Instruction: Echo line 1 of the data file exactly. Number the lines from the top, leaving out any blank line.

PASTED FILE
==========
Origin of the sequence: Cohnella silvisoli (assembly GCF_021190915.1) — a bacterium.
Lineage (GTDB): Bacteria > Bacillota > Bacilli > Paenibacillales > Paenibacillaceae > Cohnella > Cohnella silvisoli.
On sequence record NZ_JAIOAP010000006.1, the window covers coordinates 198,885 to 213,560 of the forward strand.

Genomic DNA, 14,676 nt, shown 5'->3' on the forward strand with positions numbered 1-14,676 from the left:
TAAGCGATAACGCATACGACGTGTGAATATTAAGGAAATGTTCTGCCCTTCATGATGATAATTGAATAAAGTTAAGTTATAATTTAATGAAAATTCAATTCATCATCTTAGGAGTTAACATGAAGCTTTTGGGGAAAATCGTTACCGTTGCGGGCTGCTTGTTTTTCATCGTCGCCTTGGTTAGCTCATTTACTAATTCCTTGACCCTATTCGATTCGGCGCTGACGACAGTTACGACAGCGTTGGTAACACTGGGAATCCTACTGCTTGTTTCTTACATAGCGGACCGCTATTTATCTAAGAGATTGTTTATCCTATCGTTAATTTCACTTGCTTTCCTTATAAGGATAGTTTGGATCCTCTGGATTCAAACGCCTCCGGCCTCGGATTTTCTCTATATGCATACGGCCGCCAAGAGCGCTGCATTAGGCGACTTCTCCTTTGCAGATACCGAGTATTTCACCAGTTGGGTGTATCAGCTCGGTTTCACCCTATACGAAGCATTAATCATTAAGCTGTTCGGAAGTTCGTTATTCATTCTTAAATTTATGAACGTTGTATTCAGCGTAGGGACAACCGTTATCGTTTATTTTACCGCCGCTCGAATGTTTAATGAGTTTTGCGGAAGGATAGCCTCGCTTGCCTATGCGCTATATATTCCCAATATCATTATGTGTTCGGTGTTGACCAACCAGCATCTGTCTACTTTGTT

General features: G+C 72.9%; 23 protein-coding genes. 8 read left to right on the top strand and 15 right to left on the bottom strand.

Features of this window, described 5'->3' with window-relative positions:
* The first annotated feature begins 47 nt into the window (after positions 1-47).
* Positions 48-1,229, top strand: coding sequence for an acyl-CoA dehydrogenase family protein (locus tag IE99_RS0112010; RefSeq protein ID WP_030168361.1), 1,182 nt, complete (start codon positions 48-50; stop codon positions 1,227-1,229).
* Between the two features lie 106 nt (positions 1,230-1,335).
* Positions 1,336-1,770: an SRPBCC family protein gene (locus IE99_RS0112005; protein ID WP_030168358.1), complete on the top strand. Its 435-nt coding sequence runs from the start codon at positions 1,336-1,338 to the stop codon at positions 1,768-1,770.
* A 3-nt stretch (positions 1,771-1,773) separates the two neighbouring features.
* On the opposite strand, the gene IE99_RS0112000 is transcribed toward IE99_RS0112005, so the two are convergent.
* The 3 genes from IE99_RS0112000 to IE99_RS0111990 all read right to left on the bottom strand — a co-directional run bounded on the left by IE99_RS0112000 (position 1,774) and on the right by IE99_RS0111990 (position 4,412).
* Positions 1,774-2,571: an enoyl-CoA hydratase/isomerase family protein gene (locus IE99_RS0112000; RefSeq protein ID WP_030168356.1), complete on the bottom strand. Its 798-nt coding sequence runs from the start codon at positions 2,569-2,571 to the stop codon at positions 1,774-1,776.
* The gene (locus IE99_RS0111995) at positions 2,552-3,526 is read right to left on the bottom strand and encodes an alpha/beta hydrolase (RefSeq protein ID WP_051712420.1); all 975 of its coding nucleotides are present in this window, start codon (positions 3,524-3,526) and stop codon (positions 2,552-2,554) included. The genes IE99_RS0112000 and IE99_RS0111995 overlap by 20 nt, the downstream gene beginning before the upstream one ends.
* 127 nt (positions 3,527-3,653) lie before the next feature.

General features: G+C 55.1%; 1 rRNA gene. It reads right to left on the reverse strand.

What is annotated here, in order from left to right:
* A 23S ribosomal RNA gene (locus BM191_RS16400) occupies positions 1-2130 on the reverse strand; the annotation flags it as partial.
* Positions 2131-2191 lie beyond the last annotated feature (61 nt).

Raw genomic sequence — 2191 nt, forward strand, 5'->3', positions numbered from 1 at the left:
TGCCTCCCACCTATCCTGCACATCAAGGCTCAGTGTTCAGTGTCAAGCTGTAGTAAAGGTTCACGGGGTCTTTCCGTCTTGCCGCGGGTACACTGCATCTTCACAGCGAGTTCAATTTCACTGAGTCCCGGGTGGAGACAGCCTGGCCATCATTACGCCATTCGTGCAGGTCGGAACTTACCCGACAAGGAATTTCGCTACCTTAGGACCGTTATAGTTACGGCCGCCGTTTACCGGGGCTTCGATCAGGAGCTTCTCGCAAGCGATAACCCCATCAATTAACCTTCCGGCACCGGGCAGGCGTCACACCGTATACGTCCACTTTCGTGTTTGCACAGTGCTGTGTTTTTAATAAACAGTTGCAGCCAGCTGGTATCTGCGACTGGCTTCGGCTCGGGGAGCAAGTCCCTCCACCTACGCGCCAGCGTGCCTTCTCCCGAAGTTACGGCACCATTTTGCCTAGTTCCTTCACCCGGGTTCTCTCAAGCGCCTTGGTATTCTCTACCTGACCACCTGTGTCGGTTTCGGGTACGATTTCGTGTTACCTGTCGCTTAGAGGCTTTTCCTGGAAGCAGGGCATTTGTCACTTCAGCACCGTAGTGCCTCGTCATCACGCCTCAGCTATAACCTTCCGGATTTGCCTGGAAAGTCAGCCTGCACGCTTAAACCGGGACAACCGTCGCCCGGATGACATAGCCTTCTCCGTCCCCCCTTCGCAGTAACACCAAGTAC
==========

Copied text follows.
Origin of the sequence: Cohnella silvisoli (assembly GCF_021190915.1) — a bacterium.